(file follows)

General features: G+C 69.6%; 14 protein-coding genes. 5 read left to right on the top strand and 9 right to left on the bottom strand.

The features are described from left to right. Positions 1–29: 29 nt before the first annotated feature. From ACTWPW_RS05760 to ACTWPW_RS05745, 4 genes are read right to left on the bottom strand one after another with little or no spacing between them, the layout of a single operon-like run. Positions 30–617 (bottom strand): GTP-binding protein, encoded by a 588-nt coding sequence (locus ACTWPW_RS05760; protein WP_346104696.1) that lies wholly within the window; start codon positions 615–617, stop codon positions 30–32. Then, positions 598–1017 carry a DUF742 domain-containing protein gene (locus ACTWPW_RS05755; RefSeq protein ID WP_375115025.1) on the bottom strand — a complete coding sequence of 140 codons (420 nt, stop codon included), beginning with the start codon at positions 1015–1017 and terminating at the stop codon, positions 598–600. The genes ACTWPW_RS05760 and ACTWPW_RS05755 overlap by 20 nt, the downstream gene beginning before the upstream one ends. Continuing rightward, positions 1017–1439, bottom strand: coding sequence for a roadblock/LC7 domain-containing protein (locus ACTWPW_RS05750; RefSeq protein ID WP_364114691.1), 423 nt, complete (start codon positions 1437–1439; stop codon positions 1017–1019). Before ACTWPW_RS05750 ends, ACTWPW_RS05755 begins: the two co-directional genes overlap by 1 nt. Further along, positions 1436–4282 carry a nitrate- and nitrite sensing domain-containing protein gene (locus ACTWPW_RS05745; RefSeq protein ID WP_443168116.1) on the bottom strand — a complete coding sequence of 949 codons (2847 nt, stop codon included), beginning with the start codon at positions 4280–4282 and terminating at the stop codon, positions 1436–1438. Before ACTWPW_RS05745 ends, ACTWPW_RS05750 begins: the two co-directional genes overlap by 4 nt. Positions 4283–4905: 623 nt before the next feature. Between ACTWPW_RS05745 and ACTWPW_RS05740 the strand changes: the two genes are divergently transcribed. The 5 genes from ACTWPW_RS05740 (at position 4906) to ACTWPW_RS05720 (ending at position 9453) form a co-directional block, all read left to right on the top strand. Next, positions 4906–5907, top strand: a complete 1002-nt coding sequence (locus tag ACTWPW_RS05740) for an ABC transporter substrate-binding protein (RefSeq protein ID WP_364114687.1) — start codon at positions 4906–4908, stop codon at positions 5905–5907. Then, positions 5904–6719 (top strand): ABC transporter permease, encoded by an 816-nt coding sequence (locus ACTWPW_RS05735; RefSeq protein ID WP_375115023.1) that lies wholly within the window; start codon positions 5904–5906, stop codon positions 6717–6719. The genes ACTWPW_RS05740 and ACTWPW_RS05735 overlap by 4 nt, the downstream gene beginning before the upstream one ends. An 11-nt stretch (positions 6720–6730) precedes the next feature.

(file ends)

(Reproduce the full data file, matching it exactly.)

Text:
General features: G+C 69.6%; 14 protein-coding genes. 5 read left to right on the top strand and 9 right to left on the bottom strand.

The features are described from left to right. Positions 1–29: 29 nt before the first annotated feature. From ACTWPW_RS05760 to ACTWPW_RS05745, 4 genes are read right to left on the bottom strand one after another with little or no spacing between them, the layout of a single operon-like run. Positions 30–617 (bottom strand): GTP-binding protein, encoded by a 588-nt coding sequence (locus ACTWPW_RS05760; protein WP_346104696.1) that lies wholly within the window; start codon positions 615–617, stop codon positions 30–32. Then, positions 598–1017 carry a DUF742 domain-containing protein gene (locus ACTWPW_RS05755; RefSeq protein ID WP_375115025.1) on the bottom strand — a complete coding sequence of 140 codons (420 nt, stop codon included), beginning with the start codon at positions 1015–1017 and terminating at the stop codon, positions 598–600. The genes ACTWPW_RS05760 and ACTWPW_RS05755 overlap by 20 nt, the downstream gene beginning before the upstream one ends. Continuing rightward, positions 1017–1439, bottom strand: coding sequence for a roadblock/LC7 domain-containing protein (locus ACTWPW_RS05750; RefSeq protein ID WP_364114691.1), 423 nt, complete (start codon positions 1437–1439; stop codon positions 1017–1019). Before ACTWPW_RS05750 ends, ACTWPW_RS05755 begins: the two co-directional genes overlap by 1 nt. Further along, positions 1436–4282 carry a nitrate- and nitrite sensing domain-containing protein gene (locus ACTWPW_RS05745; RefSeq protein ID WP_443168116.1) on the bottom strand — a complete coding sequence of 949 codons (2847 nt, stop codon included), beginning with the start codon at positions 4280–4282 and terminating at the stop codon, positions 1436–1438. Before ACTWPW_RS05745 ends, ACTWPW_RS05750 begins: the two co-directional genes overlap by 4 nt. Positions 4283–4905: 623 nt before the next feature. Between ACTWPW_RS05745 and ACTWPW_RS05740 the strand changes: the two genes are divergently transcribed. The 5 genes from ACTWPW_RS05740 (at position 4906) to ACTWPW_RS05720 (ending at position 9453) form a co-directional block, all read left to right on the top strand. Next, positions 4906–5907, top strand: a complete 1002-nt coding sequence (locus tag ACTWPW_RS05740) for an ABC transporter substrate-binding protein (RefSeq protein ID WP_364114687.1) — start codon at positions 4906–4908, stop codon at positions 5905–5907. Then, positions 5904–6719 (top strand): ABC transporter permease, encoded by an 816-nt coding sequence (locus ACTWPW_RS05735; RefSeq protein ID WP_375115023.1) that lies wholly within the window; start codon positions 5904–5906, stop codon positions 6717–6719. The genes ACTWPW_RS05740 and ACTWPW_RS05735 overlap by 4 nt, the downstream gene beginning before the upstream one ends. An 11-nt stretch (positions 6720–6730) precedes the next feature.